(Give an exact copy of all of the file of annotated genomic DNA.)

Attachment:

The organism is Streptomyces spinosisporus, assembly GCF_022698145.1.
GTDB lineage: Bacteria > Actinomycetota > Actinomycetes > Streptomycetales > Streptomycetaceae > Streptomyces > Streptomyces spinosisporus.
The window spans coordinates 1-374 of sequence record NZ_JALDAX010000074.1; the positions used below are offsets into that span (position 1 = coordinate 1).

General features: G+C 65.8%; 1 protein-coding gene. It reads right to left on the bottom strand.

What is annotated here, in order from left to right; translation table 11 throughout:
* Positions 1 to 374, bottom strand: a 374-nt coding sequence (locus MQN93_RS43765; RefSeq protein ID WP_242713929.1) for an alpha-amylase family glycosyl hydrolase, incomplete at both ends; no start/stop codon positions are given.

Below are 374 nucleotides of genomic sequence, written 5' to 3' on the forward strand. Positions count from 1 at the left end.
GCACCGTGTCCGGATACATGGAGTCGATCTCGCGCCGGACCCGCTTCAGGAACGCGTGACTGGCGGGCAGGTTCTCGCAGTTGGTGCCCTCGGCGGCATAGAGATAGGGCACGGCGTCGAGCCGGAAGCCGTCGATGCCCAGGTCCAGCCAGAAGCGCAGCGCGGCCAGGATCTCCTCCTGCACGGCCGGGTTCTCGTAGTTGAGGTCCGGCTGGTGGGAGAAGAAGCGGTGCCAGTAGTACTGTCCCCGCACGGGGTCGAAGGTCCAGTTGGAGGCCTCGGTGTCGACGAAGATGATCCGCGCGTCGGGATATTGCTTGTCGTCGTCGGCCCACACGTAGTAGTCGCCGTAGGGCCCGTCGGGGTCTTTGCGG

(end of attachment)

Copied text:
The organism is Streptomyces spinosisporus, assembly GCF_022698145.1.
GTDB lineage: Bacteria > Actinomycetota > Actinomycetes > Streptomycetales > Streptomycetaceae > Streptomyces > Streptomyces spinosisporus.
The window spans coordinates 1-374 of sequence record NZ_JALDAX010000074.1; the positions used below are offsets into that span (position 1 = coordinate 1).

General features: G+C 65.8%; 1 protein-coding gene. It reads right to left on the bottom strand.

What is annotated here, in order from left to right; translation table 11 throughout:
* Positions 1 to 374, bottom strand: a 374-nt coding sequence (locus MQN93_RS43765; RefSeq protein ID WP_242713929.1) for an alpha-amylase family glycosyl hydrolase, incomplete at both ends; no start/stop codon positions are given.

Below are 374 nucleotides of genomic sequence, written 5' to 3' on the forward strand. Positions count from 1 at the left end.
GCACCGTGTCCGGATACATGGAGTCGATCTCGCGCCGGACCCGCTTCAGGAACGCGTGACTGGCGGGCAGGTTCTCGCAGTTGGTGCCCTCGGCGGCATAGAGATAGGGCACGGCGTCGAGCCGGAAGCCGTCGATGCCCAGGTCCAGCCAGAAGCGCAGCGCGGCCAGGATCTCCTCCTGCACGGCCGGGTTCTCGTAGTTGAGGTCCGGCTGGTGGGAGAAGAAGCGGTGCCAGTAGTACTGTCCCCGCACGGGGTCGAAGGTCCAGTTGGAGGCCTCGGTGTCGACGAAGATGATCCGCGCGTCGGGATATTGCTTGTCGTCGTCGGCCCACACGTAGTAGTCGCCGTAGGGCCCGTCGGGGTCTTTGCGG